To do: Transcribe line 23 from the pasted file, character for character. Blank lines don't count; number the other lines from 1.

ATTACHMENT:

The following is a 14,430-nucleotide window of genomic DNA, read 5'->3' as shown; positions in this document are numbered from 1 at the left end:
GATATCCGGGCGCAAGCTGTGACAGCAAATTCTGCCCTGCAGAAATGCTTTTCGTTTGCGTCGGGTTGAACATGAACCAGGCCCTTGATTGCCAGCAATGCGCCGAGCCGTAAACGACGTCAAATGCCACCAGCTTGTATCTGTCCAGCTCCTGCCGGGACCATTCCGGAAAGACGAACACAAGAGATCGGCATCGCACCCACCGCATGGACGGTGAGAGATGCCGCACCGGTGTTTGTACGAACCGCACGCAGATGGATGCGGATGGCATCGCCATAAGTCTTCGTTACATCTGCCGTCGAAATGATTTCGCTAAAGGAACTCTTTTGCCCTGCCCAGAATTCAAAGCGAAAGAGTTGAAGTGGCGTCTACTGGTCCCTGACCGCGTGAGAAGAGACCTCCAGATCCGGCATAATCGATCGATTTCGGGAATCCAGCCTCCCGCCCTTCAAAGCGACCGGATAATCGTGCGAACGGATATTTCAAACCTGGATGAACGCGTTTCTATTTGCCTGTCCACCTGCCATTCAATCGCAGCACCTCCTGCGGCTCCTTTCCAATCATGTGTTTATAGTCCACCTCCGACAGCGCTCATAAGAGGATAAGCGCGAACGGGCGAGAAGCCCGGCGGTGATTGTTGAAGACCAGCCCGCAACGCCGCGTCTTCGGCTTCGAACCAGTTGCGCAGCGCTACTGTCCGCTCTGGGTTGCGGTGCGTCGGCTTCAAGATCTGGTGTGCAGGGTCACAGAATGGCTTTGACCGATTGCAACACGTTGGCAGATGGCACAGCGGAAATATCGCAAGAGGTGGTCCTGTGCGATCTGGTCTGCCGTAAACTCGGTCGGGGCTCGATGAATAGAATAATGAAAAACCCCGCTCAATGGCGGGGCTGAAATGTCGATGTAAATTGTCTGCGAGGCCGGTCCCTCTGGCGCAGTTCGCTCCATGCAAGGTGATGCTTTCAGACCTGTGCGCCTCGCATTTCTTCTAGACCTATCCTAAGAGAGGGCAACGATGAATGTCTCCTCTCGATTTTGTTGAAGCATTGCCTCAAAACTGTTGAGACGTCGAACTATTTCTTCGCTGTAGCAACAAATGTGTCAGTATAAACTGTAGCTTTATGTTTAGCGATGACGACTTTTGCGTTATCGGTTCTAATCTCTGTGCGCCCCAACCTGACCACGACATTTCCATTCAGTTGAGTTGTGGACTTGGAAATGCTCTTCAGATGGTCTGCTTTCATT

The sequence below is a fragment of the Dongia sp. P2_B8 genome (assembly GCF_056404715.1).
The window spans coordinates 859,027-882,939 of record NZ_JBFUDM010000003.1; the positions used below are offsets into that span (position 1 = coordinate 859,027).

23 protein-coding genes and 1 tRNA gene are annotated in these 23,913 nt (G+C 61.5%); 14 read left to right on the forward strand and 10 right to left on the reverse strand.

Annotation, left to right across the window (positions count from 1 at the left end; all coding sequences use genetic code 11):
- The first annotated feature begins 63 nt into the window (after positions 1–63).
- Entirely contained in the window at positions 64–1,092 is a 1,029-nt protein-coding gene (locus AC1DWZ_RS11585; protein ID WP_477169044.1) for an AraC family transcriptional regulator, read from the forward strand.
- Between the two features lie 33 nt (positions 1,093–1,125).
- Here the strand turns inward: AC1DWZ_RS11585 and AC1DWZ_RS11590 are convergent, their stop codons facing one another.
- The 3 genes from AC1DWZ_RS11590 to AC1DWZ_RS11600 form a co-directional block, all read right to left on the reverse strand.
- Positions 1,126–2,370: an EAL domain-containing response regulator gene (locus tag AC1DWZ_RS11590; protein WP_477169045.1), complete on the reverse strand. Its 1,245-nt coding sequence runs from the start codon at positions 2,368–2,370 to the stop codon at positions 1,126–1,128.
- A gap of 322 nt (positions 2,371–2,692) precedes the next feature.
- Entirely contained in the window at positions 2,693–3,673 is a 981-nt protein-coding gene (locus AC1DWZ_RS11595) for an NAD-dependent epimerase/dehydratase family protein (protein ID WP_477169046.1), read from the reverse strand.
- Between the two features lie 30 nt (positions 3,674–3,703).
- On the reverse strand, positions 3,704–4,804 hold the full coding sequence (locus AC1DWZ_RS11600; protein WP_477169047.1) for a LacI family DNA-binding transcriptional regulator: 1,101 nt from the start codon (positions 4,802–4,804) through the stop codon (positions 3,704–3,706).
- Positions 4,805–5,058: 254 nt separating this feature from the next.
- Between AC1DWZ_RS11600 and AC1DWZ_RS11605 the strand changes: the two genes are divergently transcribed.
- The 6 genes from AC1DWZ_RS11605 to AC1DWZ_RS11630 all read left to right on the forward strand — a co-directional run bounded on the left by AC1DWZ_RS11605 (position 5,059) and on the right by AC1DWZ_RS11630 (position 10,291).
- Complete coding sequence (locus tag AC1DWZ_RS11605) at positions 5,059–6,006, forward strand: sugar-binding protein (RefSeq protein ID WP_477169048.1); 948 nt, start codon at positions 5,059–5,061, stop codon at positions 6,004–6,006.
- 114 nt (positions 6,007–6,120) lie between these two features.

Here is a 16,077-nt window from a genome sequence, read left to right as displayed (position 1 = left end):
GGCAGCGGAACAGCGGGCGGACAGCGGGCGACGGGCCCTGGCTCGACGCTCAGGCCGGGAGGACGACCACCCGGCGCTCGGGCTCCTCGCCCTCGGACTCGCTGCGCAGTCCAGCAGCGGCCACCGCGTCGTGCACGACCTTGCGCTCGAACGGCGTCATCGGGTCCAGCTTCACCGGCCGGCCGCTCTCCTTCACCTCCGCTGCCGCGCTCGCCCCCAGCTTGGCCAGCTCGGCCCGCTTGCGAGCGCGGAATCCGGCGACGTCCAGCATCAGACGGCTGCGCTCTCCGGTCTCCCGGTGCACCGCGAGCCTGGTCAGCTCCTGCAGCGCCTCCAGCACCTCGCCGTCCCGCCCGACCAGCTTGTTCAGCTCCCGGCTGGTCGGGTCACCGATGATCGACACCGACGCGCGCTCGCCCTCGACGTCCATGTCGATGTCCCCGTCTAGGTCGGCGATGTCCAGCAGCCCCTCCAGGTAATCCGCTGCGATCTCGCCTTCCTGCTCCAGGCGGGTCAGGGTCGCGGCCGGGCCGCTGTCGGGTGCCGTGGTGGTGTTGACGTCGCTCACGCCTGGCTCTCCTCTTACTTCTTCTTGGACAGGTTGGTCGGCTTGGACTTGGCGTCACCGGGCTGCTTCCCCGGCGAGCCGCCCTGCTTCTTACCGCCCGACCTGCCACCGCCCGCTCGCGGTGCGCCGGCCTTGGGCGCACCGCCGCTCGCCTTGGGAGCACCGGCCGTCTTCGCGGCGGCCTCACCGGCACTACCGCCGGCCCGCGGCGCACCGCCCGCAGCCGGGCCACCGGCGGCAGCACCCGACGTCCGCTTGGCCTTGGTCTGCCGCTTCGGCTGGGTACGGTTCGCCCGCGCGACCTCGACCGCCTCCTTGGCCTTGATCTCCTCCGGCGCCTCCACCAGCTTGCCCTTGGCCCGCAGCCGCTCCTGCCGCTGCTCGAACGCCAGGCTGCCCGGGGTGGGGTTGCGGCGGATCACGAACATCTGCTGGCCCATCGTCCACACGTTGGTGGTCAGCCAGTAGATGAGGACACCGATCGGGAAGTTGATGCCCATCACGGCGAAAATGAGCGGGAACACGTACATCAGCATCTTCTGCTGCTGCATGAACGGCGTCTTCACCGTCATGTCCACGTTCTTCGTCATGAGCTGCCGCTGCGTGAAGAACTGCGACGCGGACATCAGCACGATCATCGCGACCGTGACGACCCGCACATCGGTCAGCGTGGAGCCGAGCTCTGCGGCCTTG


GGCAGCGGAACAGCGGGCGGACAGCGGGCGACGGGCCCTGGCTCGACGCTCAGGCCGGGAGGACGACCACCCGGCGCTCGGGCTCCTCGCCCTCGGACTCGCTGCGCAGTCCAGCAGCGGCCACCGCGTCGTGCACGACCTTGCGCTCGAACGGCGTCATCGGGTCCAGCTTCACCGGCCGGCCGCTCTCCTTCACCTCCGCTGCCGCGCTCGCCCCCAGCTTGGCCAGCTCGGCCCGCTTGCGAGCGCGGAATCCGGCGACGTCCAGCATCAGACGGCTGCGCTCTCCGGTCTCCCGGTGCACCGCGAGCCTGGTCAGCTCCTGCAGCGCCTCCAGCACCTCGCCGTCCCGCCCGACCAGCTTGTTCAGCTCCCGGCTGGTCGGGTCACCGATGATCGACACCGACGCGCGCTCGCCCTCGACGTCCATGTCGATGTCCCCGTCTAGGTCGGCGATGTCCAGCAGCCCCTCCAGGTAATCCGCTGCGATCTCGCCTTCCTGCTCCAGGCGGGTCAGGGTCGCGGCCGGGCCGCTGTCGGGTGCCGTGGTGGTGTTGACGTCGCTCACGCCTGGCTCTCCTCTTACTTCTTCTTGGACAGGTTGGTCGGCTTGGACTTGGCGTCACCGGGCTGCTTCCCCGGCGAGCCGCCCTGCTTCTTACCGCCCGACCTGCCACCGCCCGCTCGCGGTGCGCCGGCCTTGGGCGCACCGCCGCTCGCCTTGGGAGCACCGGCCGTCTTCGCGGCGGCCTCACCGGCACTACCGCCGGCCCGCGGCGCACCGCCCGCAGCCGGGCCACCGGCGGCAGCACCCGACGTCCGCTTGGCCTTGGTCTGCCGCTTCGGCTGGGTACGGTTCGCCCGCGCGACCTCGACCGCCTCCTTGGCCTTGATCTCCTCCGGCGCCTCCACCAGCTTGCCCTTGGCCCGCAGCCGCTCCTGCCGCTGCTCGAACGCCAGGCTGCCCGGGGTGGGGTTGCGGCGGATCACGAACATCTGCTGGCCCATCGTCCACACGTTGGTGGTCAGCCAGTAGATGAGGACACCGATCGGGAAGTTGATGCCCATCACGGCGAAAATGAGCGGGAACACGTACATCAGCATCTTCTGCTGCTGCATGAACGGCGTCTTCACCGTCATGTCCACGTTCTTCGTCATGAGCTGCCGCTGCGTGAAGAACTGCGACGCGGACATCAGCACGATCATCGCGACCGTGACGACCCGCACATCGGTCAGCGTGGAGCCGAGCTCTGCGGCCTTG